Got back pain? Your genes may be partly to blame, a new study suggests.
Researchers at King's College London have identified a variant in the PARK2 gene that seems to be associated with a common cause of back pain, called lumbar disc degeneration. The finding means that there may be a way to turn off this gene through lifestyle factors, they said.
"Further work by disc researchers to define the role of this gene will, we hope, shed light on one of most important causes of lower back pain," study researcher Dr. Frances Williams, a senior lecturer in the Department of Twin Research and Genetic Epidemiology, said in a statement. "It is feasible that if we can build on this finding and improve our knowledge of the condition, we may one day be able to develop new, more effective treatments for back pain caused by this common condition."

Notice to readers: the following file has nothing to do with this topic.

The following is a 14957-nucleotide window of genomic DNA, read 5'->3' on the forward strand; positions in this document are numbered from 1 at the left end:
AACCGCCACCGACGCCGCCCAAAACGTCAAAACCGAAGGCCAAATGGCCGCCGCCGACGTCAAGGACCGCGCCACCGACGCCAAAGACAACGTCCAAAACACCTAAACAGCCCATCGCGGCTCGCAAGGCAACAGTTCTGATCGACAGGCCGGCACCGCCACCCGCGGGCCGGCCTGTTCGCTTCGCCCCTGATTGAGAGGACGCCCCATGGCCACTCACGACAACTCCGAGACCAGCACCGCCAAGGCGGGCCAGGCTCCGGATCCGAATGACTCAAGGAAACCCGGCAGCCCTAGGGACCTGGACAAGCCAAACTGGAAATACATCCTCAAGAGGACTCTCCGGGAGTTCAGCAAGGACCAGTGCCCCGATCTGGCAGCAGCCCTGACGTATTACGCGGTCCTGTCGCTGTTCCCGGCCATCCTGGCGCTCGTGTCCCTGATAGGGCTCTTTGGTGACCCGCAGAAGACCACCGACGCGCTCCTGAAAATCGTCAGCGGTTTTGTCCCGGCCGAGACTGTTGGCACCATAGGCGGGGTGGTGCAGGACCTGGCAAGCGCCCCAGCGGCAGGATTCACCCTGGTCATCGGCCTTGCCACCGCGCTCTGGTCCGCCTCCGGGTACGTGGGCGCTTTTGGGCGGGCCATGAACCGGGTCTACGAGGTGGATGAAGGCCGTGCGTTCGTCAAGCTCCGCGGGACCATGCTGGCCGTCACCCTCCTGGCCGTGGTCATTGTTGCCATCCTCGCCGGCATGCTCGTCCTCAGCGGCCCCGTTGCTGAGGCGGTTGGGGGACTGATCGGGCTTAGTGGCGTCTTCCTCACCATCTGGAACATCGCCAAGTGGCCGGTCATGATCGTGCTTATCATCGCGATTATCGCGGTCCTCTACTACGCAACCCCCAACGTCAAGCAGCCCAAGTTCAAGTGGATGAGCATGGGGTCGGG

Scientists were able to identify the gene by looking at the genome-wide association data of 4,600 people. They found a link between the PARK2 gene and lumbar disc generation, and published their findings in the journal Annals of Rheumatic Diseases.
The researchers noted in the study that this specific back condition gets more common as people age. They described what exactly occurs when someone has lumbar disc degeneration:
Discrete biochemical, histological, metabolic and functional changes occur in LDD, such that discs become dehydrated, lose disc height and there is accompanying outgrowth of osteophytes from the vertebral body margin.
They also pointed out that the condition seems to be inherited in more than half of cases. Indeed, a 2006 study in the Journal of Bone and Joint Surgery pointed out that for years people thought that lumbar disc degeneration was caused by workplace physical loading or physical exertion. But recently, twin studies have shown that genetics may in fact play a large role.